Date
Date Date, n. [F. date, LL. data, fr. L. datus given, p. p. of dare to give; akin to Gr. ?, OSlaw. dati, Skr. d[=a]. Cf. {Datum}, Dose, {Dato}, {Die}.] 1. That addition to a writing, inscription, coin, etc., which specifies the time (as day, month, and year) when the writing or inscription was given, or executed, or made; as, the date of a letter, of a will, of a deed, of a coin. etc. [1913 Webster]

And bonds without a date, they say, are void. --Dryden. [1913 Webster]

2. The point of time at which a transaction or event takes place, or is appointed to take place; a given point of time; epoch; as, the date of a battle. [1913 Webster]

He at once, Down the long series of eventful time, So fixed the dates of being, so disposed To every living soul of every kind The field of motion, and the hour of rest. --Akenside. [1913 Webster]

3. Assigned end; conclusion. [R.] [1913 Webster]

What Time would spare, from Steel receives its date. --Pope. [1913 Webster]

4. Given or assigned length of life; dyration. [Obs.] [1913 Webster]

Good luck prolonged hath thy date. --Spenser. [1913 Webster]

Through his life's whole date. --Chapman. [1913 Webster]

{To bear date}, to have the date named on the face of it; -- said of a writing. [1913 Webster]


The Collaborative International Dictionary of English. 2000.

Synonyms:

Look at other dictionaries:

  • Date — bezeichnet: ein Treffen oder eine Verabredung, bei Verliebten auch Stelldichein Blind Date, ein verabredetes Treffen unter bisher unbekannten Personen in Programmiersprachen häufig einen Datentyp zur Speicherung von Datum und Uhrzeit bei vielen… …   Deutsch Wikipedia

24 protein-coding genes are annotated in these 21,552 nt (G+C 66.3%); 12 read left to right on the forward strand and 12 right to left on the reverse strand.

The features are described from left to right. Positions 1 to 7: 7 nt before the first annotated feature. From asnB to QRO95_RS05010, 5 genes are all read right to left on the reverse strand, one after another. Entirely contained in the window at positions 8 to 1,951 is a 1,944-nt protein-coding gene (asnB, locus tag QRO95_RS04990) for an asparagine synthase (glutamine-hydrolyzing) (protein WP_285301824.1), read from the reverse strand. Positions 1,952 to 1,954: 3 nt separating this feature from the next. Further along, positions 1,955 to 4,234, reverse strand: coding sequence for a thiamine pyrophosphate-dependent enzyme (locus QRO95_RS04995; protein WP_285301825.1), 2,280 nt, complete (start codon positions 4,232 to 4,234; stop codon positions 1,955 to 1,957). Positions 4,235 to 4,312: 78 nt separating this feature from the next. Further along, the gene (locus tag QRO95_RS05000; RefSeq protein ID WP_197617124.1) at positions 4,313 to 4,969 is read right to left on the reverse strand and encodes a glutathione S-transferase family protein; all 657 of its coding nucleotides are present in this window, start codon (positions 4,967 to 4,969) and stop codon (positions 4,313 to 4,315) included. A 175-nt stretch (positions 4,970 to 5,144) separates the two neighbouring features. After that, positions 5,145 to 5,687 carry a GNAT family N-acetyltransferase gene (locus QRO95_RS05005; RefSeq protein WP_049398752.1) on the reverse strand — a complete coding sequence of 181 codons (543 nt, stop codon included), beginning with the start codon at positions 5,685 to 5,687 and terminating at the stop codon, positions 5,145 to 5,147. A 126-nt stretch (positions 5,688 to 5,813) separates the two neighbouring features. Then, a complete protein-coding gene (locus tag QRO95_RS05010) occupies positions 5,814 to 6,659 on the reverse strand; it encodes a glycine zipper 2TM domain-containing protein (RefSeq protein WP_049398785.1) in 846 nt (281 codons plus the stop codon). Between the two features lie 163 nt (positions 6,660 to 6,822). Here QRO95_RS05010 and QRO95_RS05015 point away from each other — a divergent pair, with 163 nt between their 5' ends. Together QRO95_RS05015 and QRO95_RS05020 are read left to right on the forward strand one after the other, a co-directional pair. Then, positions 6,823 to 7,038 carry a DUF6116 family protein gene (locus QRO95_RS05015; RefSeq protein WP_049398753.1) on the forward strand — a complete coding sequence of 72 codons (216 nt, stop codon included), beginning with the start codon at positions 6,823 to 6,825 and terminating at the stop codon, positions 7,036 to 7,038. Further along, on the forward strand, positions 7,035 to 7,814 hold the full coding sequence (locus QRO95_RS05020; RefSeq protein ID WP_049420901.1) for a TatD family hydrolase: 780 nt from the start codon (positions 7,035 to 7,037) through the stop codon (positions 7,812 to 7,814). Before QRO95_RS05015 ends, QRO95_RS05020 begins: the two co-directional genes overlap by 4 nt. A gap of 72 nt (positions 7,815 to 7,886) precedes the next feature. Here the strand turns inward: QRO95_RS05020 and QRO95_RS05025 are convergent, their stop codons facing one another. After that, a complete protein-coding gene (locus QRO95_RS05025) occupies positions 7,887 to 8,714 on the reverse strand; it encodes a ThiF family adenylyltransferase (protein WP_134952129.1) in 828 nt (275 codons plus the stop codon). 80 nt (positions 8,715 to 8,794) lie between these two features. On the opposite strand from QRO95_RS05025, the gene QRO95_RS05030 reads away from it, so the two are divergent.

• Date — Date, n.[F. datte, L. dactylus, fr. Gr. ?, prob. not the same word as da ktylos finger, but of Semitic origin.] (Bot.) The fruit of the date palm; also, the date palm itself. [1913 Webster] Note: This fruit is somewhat in the shape of an olive,… …   The Collaborative International Dictionary of English

  • Date — Date, v. t. [imp. & p. p. {Dated}; p. pr. & vb. n. {Dating}.] [Cf. F. dater. See 2d {Date}.] 1. To note the time of writing or executing; to express in an instrument the time of its execution; as, to date a letter, a bond, a deed, or a charter.… …   The Collaborative International Dictionary of English

  • Date — Date, v. i. To have beginning; to begin; to be dated or reckoned; with from. [1913 Webster] The Batavian republic dates from the successes of the French arms. E. Everett. [1913 Webster] …   The Collaborative International Dictionary of English

  • DATE — s. f. Indication du temps et du lieu où une lettre a été écrite, ou un acte a été passé, etc. La date d une lettre, d un contrat, d un arrêt, etc. Mettre la date. Ces deux lettres sont de même date, de la même date. De fraîche date. De nouvelle… …   Dictionnaire de l'Academie Francaise, 7eme edition (1835)

  • DATE — n. f. Indication du temps où une lettre a été écrite, où un acte a été passé, etc. La date d’un contrat, d’un arrêt, etc. Mettre la date. Ces deux lettres sont de même date, de la même date. De fraîche date. Il produit une lettre en date de tel… …   Dictionnaire de l'Academie Francaise, 8eme edition (1935)

  • Date — For the use of date on Wikipedia, see Wikipedia:Manual of Style (dates and numbers). Date or dates may refer to: Common Calendar date, a day on a calendar Date (metadata), a representation term or class associated with a data element date (Unix) …   Wikipedia

  • date — I. noun Etymology: Middle English, from Anglo French, ultimately from Latin dactylus more at dactyl Date: 14th century 1. the oblong edible fruit of a palm (Phoenix dactylifera) 2. the tall palm with pinnate leaves that yields the date II. noun… …   New Collegiate Dictionary

  • date — See: DOUBLE DATE, TO DATE …   Dictionary of American idioms

  • date — See: DOUBLE DATE, TO DATE …   Dictionary of American idioms

Share the article and excerpts

Direct link
Do a right-click on the link above
and select “Copy Link”